Bambach, Patrick ; Deller, Jakob ; Martel, Joachim ; Vilenius, Esa ; Goldberg, Hannah ; Sorsa, Liisa-Ida ; Pursiainen, Sampsa ; Takala, Mika ; Wurster, Andreas ; Braun, Hans Martin ; Lentz, Harald ; Jutzi, Martin ; Wittig, Manfred ; Chitu, Cristian Corneliu ; Ritter, Birgit ; Karatekin, Ozgur. / What's inside a rubble pile asteroid? DiSCUS - A tomographic twin radar Cubesat to find out. 69th International Astronautical Congress, IAC 2018. 2018. (Proceedings of the International Astronautical Congress, IAC).

Bibtex - Download

@inproceedings{984c93909208445fb0b74e915c353eff,
title = "What's inside a rubble pile asteroid? DiSCUS - A tomographic twin radar Cubesat to find out",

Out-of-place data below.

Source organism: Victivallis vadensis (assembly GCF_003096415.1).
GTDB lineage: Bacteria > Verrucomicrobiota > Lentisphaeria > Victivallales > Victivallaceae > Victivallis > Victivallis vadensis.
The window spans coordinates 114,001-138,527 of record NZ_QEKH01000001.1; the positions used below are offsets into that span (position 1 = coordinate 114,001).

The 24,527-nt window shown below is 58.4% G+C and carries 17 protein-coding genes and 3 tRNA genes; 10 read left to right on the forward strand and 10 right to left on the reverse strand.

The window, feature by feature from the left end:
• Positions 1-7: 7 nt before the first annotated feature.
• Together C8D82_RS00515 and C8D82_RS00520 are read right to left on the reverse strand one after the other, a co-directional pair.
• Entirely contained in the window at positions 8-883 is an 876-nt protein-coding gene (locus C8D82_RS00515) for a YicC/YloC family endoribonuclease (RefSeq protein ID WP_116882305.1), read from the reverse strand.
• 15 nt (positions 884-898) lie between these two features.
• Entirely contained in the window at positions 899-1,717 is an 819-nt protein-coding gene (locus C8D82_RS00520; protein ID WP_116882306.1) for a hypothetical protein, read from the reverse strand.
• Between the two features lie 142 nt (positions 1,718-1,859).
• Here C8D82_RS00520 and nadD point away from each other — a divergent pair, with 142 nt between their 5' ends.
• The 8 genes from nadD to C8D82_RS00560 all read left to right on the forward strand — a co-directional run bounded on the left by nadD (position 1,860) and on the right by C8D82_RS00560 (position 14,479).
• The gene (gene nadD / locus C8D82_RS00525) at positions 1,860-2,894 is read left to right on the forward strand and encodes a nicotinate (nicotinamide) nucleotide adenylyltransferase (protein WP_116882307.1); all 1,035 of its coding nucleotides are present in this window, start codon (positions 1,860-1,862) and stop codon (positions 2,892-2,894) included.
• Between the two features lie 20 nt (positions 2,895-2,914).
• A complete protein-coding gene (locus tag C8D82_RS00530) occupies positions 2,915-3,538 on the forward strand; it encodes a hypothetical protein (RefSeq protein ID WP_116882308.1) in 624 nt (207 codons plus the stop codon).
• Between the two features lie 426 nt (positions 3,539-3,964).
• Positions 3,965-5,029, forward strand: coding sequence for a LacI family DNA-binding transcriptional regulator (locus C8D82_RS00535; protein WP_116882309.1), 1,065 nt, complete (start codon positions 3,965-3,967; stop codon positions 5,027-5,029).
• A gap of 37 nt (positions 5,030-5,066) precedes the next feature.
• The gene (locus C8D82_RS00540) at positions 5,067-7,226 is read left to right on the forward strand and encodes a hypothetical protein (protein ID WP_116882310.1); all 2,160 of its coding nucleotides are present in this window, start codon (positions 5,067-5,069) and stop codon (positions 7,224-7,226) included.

abstract = "A large fraction of asteroids with diameter d > 240 m are suspected to be loose piles of rocks and boulders bound together mainly by gravity and only weak cohesion. Still to date the size and distribution of voids and monolithic fragments inside these {"}rubble-piles{"} are not known. To perform a full tomographic interior reconstruction a bistatic CubeSat configuration has been investigated by Tampere University of Technology (TUT), Radar Systemtechnik GmbH (RST) and the Max Planck Institute for Solar System Research (MPS). The concept is based on two 6U CubeSats, both carrying an identical 1U sized stepped frequency radar. As stepped frequency radars can be built compact, require less power and generate less data volume compared to other radar applications they are well-suited for small satellite platforms. In 2017 the Concurrent Design Facility of ESA/ESTEC conducted two studies relevant for DISCUS. In the Small Planetary Probes (SPP) study DISCUS served as a reference payload for a piggyback mission to a Near-Earth Asteroid (NEA) or even a Main Belt Asteroid (MBA). The M-ARGO study investigated a stand-alone mission to a NEA, with a DISCUS sized instrument. Based on the spacecraft design of SPP and M-ARGO we could prove the instrument requirements as feasible and evaluate our science case from the orbits and mission duration that have been identified by these studies. Using inversion methods developed for medical tomography the data would allow to reconstruct the large scale interior structure of a small body. Simulations have shown that the measurement principle and the inversion method are robust enough to allow full reconstruction of the interior even if the orbits do not cover the entire surface of the asteroid. The measurement results of the mission will help to gain a better understanding of asteroids and the formation mechanisms of the solar system. In addition, the findings will increase the predictability of asteroid impact consequences on Earth and improve future concepts of asteroid deflection.",